This is Loose Gravel! A pseudo-3d racer that started as a proof of concept, and gradually grew into something of a game.
If you're curious, you can view the progress here.
Pretty self explanatory. Choose a course and try to overtake the other cars in 3 laps to win.
Courses are randomly generated but have their own unique parameters and feel.
I was planning to add a tournament mode (and some more tracks), but I ran out of cart space (so that means it's finished! :) )
Tip: If you tap the up arrow you will keep accelerating until you hit something or drive off the road. You don't need to hold it down.
Update: Replace scaled map routine with tline version
Pretty darned good at that !
Here is a star for you.
Also, here is the original OUTRUN for which I think you may have modeled your game, and if not, it might have some good ideas in it for you.
There is also the more recent and popular Cruis'n USA.
Flying lessons anyone ?
Some of the greatest thrills a player can have in a 3D racing game is getting to the top of a ramp or bridge and going so fast they literally jump off of the track and air airborne for a few seconds.
It's mostly inspired by 8-bit conversions of old racers, like Chase HQ on speccy (which had quite good pseudo-3D) or Powerdrift on C64 (which didn't really, but was fast, colourful and fun).
Outrun was pretty classic though.
I had planned to add some ramps and jumps. Would have needed a quite a bit more code though.
This is excellent!
The sense of speed is great and it really shows of the capability of the system.
Any chance the car sprite could shift/rotate in order to make turning feel more “active”? Right now it just feels like the car is pasted on the world rather than being part of it.
I've added in a slightly rotated sprite to make the car appear to steer, and also give a side on view of the other cars when you pass them.
I had to make the logic very simple to squeeze it in (it's on exactly 8192 tokens now!) but I think it looks okay.
Also the camera only tracks the car 90% horizontally, so it's not completely fixed in the center of the screen.
I'm not sure if I can improve on the cobblestones. There is some basic "mipmapping" logic to attempt to avoid the moire patterns and it works pretty well for the desert road imo. But the cobblestones are quite a busy texture. I may have to simplify it down a little.
Good game - I love the tunnels (didn’t have a chance to implement them in my Thunderblade demake!).
Token wise you can optimize a lot:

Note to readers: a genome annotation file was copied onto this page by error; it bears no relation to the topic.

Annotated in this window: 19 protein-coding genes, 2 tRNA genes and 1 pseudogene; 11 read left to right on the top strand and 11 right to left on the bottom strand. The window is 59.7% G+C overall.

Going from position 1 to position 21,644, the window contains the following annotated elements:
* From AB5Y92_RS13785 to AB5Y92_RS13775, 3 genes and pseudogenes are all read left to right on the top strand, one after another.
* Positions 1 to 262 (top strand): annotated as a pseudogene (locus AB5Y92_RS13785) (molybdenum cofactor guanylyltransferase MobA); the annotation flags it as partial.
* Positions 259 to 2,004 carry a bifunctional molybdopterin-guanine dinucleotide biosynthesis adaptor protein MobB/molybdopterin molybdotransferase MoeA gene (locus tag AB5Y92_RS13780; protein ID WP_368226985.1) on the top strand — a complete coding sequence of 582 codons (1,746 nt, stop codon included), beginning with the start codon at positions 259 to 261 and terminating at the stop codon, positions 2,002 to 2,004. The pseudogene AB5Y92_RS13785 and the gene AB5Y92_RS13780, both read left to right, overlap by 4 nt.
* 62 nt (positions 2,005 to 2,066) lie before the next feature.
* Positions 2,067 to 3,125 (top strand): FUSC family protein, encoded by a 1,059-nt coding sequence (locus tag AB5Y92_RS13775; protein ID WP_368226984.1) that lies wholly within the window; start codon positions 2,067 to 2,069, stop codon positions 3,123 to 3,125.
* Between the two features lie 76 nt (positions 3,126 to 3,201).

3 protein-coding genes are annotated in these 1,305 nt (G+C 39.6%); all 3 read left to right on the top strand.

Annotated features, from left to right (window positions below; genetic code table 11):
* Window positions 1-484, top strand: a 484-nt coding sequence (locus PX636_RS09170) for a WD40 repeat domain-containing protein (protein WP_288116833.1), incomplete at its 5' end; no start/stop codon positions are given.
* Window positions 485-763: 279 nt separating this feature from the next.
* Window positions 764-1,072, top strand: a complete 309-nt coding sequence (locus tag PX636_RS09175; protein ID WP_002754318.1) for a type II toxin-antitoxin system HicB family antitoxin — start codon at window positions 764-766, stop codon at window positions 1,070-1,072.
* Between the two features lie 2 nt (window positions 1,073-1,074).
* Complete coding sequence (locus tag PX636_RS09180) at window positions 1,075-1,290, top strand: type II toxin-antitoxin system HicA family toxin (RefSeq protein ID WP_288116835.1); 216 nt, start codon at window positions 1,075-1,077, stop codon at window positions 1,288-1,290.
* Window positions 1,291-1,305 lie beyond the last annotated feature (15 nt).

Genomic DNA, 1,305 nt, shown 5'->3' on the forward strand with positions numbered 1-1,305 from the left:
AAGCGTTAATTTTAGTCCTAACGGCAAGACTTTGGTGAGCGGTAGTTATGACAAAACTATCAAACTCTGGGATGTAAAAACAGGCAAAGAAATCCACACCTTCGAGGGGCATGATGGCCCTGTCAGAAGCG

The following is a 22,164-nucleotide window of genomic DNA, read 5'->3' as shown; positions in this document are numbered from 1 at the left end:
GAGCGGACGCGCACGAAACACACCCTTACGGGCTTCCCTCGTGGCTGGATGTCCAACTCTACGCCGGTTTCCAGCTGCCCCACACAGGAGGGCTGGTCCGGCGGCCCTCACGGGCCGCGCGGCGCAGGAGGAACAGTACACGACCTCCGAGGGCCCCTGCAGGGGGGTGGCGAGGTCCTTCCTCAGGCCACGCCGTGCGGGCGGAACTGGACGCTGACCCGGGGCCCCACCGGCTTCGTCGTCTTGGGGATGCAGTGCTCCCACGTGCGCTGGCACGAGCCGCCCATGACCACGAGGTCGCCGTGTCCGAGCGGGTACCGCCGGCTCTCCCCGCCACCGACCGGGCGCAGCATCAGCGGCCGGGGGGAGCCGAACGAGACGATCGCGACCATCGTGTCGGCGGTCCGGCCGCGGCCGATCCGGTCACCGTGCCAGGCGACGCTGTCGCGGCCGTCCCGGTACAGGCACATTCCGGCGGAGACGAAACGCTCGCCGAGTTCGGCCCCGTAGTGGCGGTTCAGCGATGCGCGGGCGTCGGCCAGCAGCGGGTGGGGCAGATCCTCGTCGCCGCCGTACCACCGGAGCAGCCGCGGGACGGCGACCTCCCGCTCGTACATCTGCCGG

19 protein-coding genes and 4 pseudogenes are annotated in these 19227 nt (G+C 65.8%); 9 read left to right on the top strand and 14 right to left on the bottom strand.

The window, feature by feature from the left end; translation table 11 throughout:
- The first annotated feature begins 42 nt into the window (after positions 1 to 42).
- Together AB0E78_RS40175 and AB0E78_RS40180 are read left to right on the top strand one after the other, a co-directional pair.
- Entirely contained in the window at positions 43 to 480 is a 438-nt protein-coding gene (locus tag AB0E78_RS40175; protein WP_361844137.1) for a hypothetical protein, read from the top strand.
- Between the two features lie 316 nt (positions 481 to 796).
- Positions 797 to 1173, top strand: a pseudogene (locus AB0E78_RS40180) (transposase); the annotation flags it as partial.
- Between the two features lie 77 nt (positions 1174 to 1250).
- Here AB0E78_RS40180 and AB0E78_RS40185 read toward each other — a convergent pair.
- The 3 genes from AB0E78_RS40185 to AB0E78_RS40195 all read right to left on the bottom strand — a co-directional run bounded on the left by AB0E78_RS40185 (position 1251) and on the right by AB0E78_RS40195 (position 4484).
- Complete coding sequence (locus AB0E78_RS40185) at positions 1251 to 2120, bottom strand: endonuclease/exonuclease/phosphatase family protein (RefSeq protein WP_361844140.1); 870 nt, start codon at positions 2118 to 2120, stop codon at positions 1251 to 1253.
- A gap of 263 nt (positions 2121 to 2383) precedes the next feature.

- if x!=nil can be replace by if x then
- clip(0,0,128,128) = clip()
- make use of the local a,b,c=1,2,3 notation
- metatable vector math is nice but not sure that’s a win in your game
- a lot more convoluted but the track/sprite data could be packed in json (see my games) or using a custom encoder/decoder. You can certainly reclaim 100’s of tokens this way
performance wise: you rely a lot on clip for correct drawing.
clip is actually quite taxing cpu-wise (eg it is cheaper to draw extra pixels than clip them!)
Thanks for the tips - I'm fairly new to lua and pico.
Good to know that "nil" is falsy, I never actually thought to check. Other points are useful too.
I'm still not sure whether I'll try to optimise the track and background data yet. I kindof like the limitations that pico imposes, as it stops projects from growing until they stop being fun and start becoming a mountain of work. So trying to circumvent those limitations feels counterproductive. I'm happy to call it done and move onto something else.
I quite like the clip based algorithm - I find it elegant and satisfying to implement, and it's fast enough even if it's not the most optimal (on pico). I assume it's the lua code to calculate and set the clipping regions that is the bottleneck?
On other platforms, particularly on fill rate limited devices, it's quite performant, because you can draw the track from front to back with zero overdraw (not counting the sprites). You can even skip clearing the screen initially - just clear the remaining clip rectangle to the sky colour after drawing the road.
It still seems like the road automatically turns in the direction to keep the player on the road whether they themselves are turning the wheel or not.
You can see this in going at a straight-away and when a turn comes up, continue straight. You will see it 'seems' as if the player is turning to stay on the road.
If this is to assist the player because of a difficulty level, that's fine. But modern racing games today completely allow you to drive off the road without automatically rotating the road to prevent it.
@dan9er: More background graphics would do it. I had to reduce the frequency of the buildings on the city stage to keep the CPU under 100%. pico doesn't have a scale map command (afaik), so to draw the buildings it has to issue a sspr for each tile.
Could extend the background generation logic to support multiple background objects on the left/right to make more interesting scenes.
Although the cart is out of tokens and compressed space, so you'd have to find a way to free up some.
Another simple change would be to up the # of cars, and start them closer together. Maybe change it to generate longer stages too. Might be interesting.
@dw817: Yeah I was going for a pretty simple arcade model. It is possible to implement a more realistic steering model with this pseudo 3D approach (as long as you don't let the car turn too far), but that gives a different type of game-play.
:-) I gave the other drivers names of random people I know (except for Dick and Harry).
The game assigns random speeds to each driver when it boots up, and it doesn't change them between races. It was going to have a championship mode where you race on each track and it tracks your score over all of them, so whoever is the fastest CPU driver would be your main rival for 1st place in each race.
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